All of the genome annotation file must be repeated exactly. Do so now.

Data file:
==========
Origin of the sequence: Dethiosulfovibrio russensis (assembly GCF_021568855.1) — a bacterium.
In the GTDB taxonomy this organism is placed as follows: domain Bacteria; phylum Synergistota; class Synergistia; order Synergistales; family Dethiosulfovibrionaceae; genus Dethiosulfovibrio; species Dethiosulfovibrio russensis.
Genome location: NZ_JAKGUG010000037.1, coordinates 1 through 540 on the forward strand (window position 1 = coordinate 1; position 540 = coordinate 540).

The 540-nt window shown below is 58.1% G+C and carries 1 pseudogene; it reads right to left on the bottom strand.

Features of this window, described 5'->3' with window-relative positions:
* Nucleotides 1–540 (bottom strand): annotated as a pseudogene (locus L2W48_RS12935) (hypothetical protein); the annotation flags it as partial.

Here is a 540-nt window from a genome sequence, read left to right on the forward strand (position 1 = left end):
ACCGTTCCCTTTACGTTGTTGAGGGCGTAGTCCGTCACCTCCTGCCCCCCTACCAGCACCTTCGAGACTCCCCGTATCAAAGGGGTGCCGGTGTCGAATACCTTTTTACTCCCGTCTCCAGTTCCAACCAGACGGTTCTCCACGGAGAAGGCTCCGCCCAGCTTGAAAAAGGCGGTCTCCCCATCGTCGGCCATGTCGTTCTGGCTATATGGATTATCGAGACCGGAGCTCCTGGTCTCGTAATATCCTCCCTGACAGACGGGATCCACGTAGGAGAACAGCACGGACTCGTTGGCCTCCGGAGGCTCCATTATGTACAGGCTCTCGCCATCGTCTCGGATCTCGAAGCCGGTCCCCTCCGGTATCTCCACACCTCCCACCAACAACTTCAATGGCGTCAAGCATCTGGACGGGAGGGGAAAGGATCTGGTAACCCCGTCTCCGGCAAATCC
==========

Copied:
Origin of the sequence: Dethiosulfovibrio russensis (assembly GCF_021568855.1) — a bacterium.
In the GTDB taxonomy this organism is placed as follows: domain Bacteria; phylum Synergistota; class Synergistia; order Synergistales; family Dethiosulfovibrionaceae; genus Dethiosulfovibrio; species Dethiosulfovibrio russensis.
Genome location: NZ_JAKGUG010000037.1, coordinates 1 through 540 on the forward strand (window position 1 = coordinate 1; position 540 = coordinate 540).

The 540-nt window shown below is 58.1% G+C and carries 1 pseudogene; it reads right to left on the bottom strand.

Features of this window, described 5'->3' with window-relative positions:
* Nucleotides 1–540 (bottom strand): annotated as a pseudogene (locus L2W48_RS12935) (hypothetical protein); the annotation flags it as partial.

Here is a 540-nt window from a genome sequence, read left to right on the forward strand (position 1 = left end):
ACCGTTCCCTTTACGTTGTTGAGGGCGTAGTCCGTCACCTCCTGCCCCCCTACCAGCACCTTCGAGACTCCCCGTATCAAAGGGGTGCCGGTGTCGAATACCTTTTTACTCCCGTCTCCAGTTCCAACCAGACGGTTCTCCACGGAGAAGGCTCCGCCCAGCTTGAAAAAGGCGGTCTCCCCATCGTCGGCCATGTCGTTCTGGCTATATGGATTATCGAGACCGGAGCTCCTGGTCTCGTAATATCCTCCCTGACAGACGGGATCCACGTAGGAGAACAGCACGGACTCGTTGGCCTCCGGAGGCTCCATTATGTACAGGCTCTCGCCATCGTCTCGGATCTCGAAGCCGGTCCCCTCCGGTATCTCCACACCTCCCACCAACAACTTCAATGGCGTCAAGCATCTGGACGGGAGGGGAAAGGATCTGGTAACCCCGTCTCCGGCAAATCC